Conservation Potential – What It Means For The Land Investor
As an investor in rural land, you can reap many attractive benefits from setting up a conservation easement. This is also known as a conservation restriction or conservation agreement. Purchasing land for conservation has become increasingly popular. So, you should be able to find an organization in your area that administers such easements.
Simply stated, a conservation easement allows you to establish a balance between the current use of your property and your desire for iron-clad, long-term protection against future development that would have a negative impact upon its natural value, such as:
- surface mining
- toxic waste dumping
- being subdivided for residential or commercial construction
It can be established for either your entire acreage or just smaller areas.
The restrictions remain in effect even if the property is sold or inherited, and many owners see the competitive advantages of using conservation potential to sell land.
Of course, you retain full ownership of the land, as well as, the right to decide what activities will be allowed on it. And your ability to sell the property or pass it on to your heirs remains intact. Terms are tailored to meet your needs and established in coordination with the land trust that will hold the conservation easement.
As part of the agreement, you may be expected to take actions that help to ensure that conservation objectives are met, such as fencing off certain areas to keep them free from livestock or changing your farming or harvesting methods to avoid impact on streams, habitat, or soil quality.
Protecting all or part of your land for conservation purposes can result in considerable savings.
By limiting future development, you’ll be lowering the market value and thereby significantly reducing your property tax. Estate taxes will also be lower, so your heirs will likely be more able to keep the land intact instead of dividing it into parcels to pay the bills. In some cases, your conservation easement may qualify as a charitable donation by both state and federal tax authorities, in the sense that you’re relinquishing the market value of the development rights.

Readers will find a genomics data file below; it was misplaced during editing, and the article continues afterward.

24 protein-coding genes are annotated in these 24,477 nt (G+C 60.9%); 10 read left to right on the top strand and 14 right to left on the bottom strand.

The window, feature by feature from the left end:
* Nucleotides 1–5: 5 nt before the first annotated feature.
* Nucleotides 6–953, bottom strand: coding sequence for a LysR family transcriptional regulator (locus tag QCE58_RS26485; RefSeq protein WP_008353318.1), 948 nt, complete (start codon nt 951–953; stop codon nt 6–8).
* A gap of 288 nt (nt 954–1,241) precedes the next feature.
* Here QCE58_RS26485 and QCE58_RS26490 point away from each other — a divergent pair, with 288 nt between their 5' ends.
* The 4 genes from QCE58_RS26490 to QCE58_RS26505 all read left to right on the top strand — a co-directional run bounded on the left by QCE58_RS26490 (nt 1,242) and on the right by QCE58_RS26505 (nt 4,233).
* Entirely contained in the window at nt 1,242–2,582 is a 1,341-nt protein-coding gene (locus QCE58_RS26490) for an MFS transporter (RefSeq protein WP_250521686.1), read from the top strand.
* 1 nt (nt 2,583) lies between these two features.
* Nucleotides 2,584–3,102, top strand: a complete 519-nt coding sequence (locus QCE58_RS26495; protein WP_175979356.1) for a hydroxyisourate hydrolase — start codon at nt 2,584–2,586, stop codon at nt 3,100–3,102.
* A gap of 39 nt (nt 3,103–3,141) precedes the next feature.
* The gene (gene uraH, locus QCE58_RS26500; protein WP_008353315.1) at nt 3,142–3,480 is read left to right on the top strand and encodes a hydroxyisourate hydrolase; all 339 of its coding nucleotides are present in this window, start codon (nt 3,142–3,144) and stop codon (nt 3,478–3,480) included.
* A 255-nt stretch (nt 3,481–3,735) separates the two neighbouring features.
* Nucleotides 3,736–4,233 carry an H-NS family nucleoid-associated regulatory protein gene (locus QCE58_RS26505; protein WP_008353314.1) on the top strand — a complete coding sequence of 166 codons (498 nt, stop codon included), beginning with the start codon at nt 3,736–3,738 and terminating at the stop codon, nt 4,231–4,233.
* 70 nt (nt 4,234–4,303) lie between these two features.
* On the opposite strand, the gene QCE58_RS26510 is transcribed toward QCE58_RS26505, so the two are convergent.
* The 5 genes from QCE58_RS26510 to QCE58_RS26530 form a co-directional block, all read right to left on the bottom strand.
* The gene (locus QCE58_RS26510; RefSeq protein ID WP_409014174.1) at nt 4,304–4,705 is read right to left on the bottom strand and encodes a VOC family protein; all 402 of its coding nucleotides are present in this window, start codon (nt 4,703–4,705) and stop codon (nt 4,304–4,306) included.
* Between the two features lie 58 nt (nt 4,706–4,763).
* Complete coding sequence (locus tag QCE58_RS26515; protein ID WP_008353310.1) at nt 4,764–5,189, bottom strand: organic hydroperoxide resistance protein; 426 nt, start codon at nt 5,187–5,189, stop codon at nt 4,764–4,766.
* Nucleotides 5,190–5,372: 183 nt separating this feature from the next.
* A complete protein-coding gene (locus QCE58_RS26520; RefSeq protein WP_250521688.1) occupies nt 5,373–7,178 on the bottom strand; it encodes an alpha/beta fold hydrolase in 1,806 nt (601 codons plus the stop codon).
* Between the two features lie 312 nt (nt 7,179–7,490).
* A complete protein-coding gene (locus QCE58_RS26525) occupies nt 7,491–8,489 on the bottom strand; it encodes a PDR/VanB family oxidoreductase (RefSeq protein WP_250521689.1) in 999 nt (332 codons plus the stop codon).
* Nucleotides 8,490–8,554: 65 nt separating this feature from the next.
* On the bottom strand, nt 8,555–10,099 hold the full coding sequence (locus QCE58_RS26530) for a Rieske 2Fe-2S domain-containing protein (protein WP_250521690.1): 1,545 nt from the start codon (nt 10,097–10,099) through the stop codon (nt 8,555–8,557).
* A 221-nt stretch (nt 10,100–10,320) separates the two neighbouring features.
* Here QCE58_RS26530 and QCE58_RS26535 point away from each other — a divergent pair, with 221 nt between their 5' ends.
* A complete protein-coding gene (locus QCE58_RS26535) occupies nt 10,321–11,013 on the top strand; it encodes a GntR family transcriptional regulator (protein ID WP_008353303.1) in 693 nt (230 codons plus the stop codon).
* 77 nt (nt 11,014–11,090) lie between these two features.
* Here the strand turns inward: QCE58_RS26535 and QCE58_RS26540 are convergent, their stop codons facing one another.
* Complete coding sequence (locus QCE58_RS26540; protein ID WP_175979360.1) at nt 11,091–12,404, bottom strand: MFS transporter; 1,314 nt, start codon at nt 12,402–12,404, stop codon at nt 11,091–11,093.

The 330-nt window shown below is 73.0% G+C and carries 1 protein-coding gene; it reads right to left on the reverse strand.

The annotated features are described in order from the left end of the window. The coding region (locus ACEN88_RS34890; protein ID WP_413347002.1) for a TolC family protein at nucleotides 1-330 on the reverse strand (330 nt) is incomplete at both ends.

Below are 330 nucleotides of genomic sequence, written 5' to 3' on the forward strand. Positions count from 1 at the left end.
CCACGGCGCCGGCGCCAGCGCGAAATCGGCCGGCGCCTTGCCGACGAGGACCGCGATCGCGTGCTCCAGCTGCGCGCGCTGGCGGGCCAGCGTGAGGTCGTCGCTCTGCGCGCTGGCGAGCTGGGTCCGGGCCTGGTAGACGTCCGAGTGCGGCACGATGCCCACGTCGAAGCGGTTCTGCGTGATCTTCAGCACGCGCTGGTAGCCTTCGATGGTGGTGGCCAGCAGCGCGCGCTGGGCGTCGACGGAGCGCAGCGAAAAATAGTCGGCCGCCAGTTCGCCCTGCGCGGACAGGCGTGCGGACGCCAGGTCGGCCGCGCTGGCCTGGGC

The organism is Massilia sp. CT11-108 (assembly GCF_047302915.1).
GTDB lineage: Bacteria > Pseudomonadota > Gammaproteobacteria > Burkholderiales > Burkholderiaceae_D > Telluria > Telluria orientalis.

The IRS requires that the conservation potential meet at least one of the following criteria: preservation of land for outdoor recreation or education of the general public; preservation of natural habitat for fish, wildlife, or plants; preservation of open space, including farmland or forest; or preservation of a historically significant structure or land area.
It’s important to be absolutely certain that you want the restrictions you establish to apply forever.
If you think a conservation agreement of some kind might work for you, start your research by contacting local organizations to find the right easement holder – one that shares your goals and has the capacity and stability to monitor the land and enforce your easement over the long term. You’ll also need to discuss your plans with family members. And of course, always consult competent and experienced legal and tax professionals to determine if it’s the right move for you to make.